What is most notable about the toolkit are the many things that it doesn’t say. For example, the toolkit contains long lists of resources, many of which are well respected, but nowhere does it mention the federal government’s Business Case For Breastfeeding, a competing worksite toolkit that is evidence-based and has no commercial bias. It also does not highlight the National Business Group on Health’s worksite material, which is also well respected.

In its main brochure, the Corporate Voices toolkit describes the health benefits to infants such as reduced ear infections, diarrhea and colic. But it fails to mention any more scary or serious conditions such as hospitalization for lower respiratory tract infection, Sudden Infant Death Syndrome, obesity, and diabetes. There is little risk to the formula industry to concede milder diseases of infancy that most of the public knows about anyway.

When the toolkit’s main brochure discusses the “benefits” of maternal health, it mentions only breast cancer, cervical cancer, and weight loss. These latter two conditions are without a strong evidence base, and are not included the 2007 Agency for Health Care Research and Quality analysis of breastfeeding data. Other serious maternal diseases that are in the AHRQ report go unmentioned: ovarian cancer and type 2 diabetes, for example.

The toolkit features many common but subtle problems often seen when the formula industry produces materials on breastfeeding such as:

  • Repeatedly describing only the “benefits” of breastfeeding, and never referring to the risks of not breastfeeding. Breastfeeding is the biologically normal way babies are fed; to describe the “benefits” of breastfeeding implies that formula is the normal way babies are fed.
  • Using superlative language to describe breastfeeding or breastmilk such as “best” or “optimal,” knowing that most people will settle for “good enough” or “average” and the ideal or optimal products are often beyond the reach or desire of the average person.
  • Overemphasizing how difficult breastfeeding can be—focusing on mothers’ struggles, pain, guilt, leaky breasts, etc. Included in this category are materials that emphasize the different kinds of equipment a mother “needs” in order to breastfeed: creams, pads, cover-ups, pumps, special clothing, etc.
  • Using language above the reading level recommended for health literacy when producing educational materials for the general public. Health literacy experts recommend that materials be written at a sixth grade level. Materials written at sixth grade reading level have short simple sentences, without the need for commas.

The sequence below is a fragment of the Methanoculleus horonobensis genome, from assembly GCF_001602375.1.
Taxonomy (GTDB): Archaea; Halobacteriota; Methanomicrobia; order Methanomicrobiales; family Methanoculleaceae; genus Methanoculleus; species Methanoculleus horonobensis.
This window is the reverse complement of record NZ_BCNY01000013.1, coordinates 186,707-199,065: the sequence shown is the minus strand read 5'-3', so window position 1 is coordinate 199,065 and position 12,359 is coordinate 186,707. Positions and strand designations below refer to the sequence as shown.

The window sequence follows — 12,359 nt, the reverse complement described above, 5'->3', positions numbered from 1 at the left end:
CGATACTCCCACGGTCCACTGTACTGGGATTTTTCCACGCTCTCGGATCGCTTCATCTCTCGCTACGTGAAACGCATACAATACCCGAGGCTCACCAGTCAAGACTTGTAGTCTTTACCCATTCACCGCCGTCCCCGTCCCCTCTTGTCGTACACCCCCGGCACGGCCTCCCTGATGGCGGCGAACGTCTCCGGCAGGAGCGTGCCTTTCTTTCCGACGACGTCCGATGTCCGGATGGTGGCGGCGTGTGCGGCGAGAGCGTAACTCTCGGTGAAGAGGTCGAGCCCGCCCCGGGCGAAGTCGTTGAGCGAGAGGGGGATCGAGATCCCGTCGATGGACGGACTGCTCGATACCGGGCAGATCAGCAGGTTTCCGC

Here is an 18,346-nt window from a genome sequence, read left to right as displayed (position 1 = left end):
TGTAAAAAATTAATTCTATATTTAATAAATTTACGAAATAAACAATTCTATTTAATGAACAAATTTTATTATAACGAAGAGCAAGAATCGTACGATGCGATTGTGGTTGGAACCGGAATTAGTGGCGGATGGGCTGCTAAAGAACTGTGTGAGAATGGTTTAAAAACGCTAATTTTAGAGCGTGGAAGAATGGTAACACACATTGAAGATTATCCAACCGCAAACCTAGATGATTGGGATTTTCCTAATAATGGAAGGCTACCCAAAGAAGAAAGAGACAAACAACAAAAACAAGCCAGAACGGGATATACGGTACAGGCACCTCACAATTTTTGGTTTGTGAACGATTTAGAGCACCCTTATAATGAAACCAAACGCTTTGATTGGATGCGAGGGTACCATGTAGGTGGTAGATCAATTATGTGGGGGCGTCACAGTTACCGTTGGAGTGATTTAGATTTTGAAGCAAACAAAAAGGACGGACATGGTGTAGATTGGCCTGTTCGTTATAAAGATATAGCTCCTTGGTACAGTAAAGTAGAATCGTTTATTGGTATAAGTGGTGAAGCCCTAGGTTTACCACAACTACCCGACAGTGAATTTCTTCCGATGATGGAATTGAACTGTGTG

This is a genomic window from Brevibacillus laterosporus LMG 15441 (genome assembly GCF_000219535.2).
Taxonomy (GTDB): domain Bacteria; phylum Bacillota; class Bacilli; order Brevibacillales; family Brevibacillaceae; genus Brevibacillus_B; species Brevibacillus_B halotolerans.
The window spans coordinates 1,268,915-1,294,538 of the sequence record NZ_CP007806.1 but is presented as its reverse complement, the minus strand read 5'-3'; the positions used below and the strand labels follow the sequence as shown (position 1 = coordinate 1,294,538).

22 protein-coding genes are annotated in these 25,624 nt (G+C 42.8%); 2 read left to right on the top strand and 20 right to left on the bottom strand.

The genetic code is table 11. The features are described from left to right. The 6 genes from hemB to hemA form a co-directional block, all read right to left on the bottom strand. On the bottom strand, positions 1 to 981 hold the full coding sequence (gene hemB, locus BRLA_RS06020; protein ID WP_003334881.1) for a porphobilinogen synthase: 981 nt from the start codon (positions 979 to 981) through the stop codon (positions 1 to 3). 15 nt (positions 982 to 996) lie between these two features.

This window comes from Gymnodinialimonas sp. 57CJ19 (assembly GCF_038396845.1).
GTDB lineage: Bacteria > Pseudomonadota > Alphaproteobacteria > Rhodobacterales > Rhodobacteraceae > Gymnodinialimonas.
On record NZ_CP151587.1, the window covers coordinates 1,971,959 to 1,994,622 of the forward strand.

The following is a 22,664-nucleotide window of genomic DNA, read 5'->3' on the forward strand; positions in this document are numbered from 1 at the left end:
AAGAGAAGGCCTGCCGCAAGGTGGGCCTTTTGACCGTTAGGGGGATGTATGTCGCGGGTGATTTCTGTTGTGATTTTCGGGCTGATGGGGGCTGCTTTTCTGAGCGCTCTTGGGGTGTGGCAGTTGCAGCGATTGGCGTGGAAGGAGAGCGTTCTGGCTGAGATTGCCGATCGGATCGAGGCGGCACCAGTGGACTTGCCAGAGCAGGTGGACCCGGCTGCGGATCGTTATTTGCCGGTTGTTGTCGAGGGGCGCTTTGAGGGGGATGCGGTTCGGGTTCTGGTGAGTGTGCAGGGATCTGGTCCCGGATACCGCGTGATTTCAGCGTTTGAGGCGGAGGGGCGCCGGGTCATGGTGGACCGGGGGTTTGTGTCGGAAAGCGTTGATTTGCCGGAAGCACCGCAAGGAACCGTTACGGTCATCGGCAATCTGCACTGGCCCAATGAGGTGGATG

• Using subtle language to ensure formula feeding mothers are included in all breastfeeding initiatives, as was illustrated in a letter from an Ohio representative to the Surgeon General included in the toolkit, predating the Surgeon General’s release of her Call to Action to Support Breastfeeding. The representative asks that the Call to Action be “balanced and supportive of all mothers,” and “improve the nutritional well being of all infants in this nation.”
  • Failure to mention more serious diseases associated with early cessation of breastfeeding, and only mentioning more minor risks that are already commonly known.

Aside from referring mothers and providers to Abbott materials, the toolkit includes many videos purporting to give tips on breastfeeding. Again, what is important is what is not included. Many of the videos are amateur productions by ordinary mothers with no particular expertise in breastfeeding, and they have little practical information about how to pump at work, or how to breastfeed and some even have overt misinformation. It is concerning that an organization with such resources as Corporate Voices would ignore any number of well-made professional resources in favor of amateur videos that provide little actual support.

Finally, there is almost no mention of the effect of introduction of formula on mother’s milk supply or her ability to breastfeed. Readers may be especially confused because well-respected material is included with obvious formula marketing material, making the entire package appear more credible than it really is.

Conflicts of interest are rife in the health care field, and that is why a growing number of academic medical centers are minimizing their faculties’ relationships with pharmaceutical and device makers. Increasingly, well-meaning doctors and administrators are learning that there is “No Free Lunch”. It is time that well-meaning non-profits learn the same lesson.

Non-profit organizations must be careful not to enter into agreements with any corporation whose activities compromise their own mission and policies. A non-profit interested in children’s health should not be entering into financial relationships with tobacco companies or makers of sugar-sweetened beverages, for example.

These corporations cannot be expected to compromise their bottom line for a good cause—their own shareholders would not stand for it. Thus, true promotion of breastfeeding will only hurt Abbott’s sales. However, a skillful manipulation of a worksite lactation program may actually help its sales, or at least ensure the sales are not negatively impacted. Abbott is well aware that the only way to sell more formula is to sell less breastfeeding. Corporate Voices has partnered with them at its own peril.

Abbott’s support of the Corporate Voices toolkit is not “generosity,” but a sensible marketing investment for its formula products. The result: Corporate Voices appears to be no more than a foolish pawn in Abbott’s greater marketing scheme, and not a good citizen legitimately trying to help working mothers and their employers.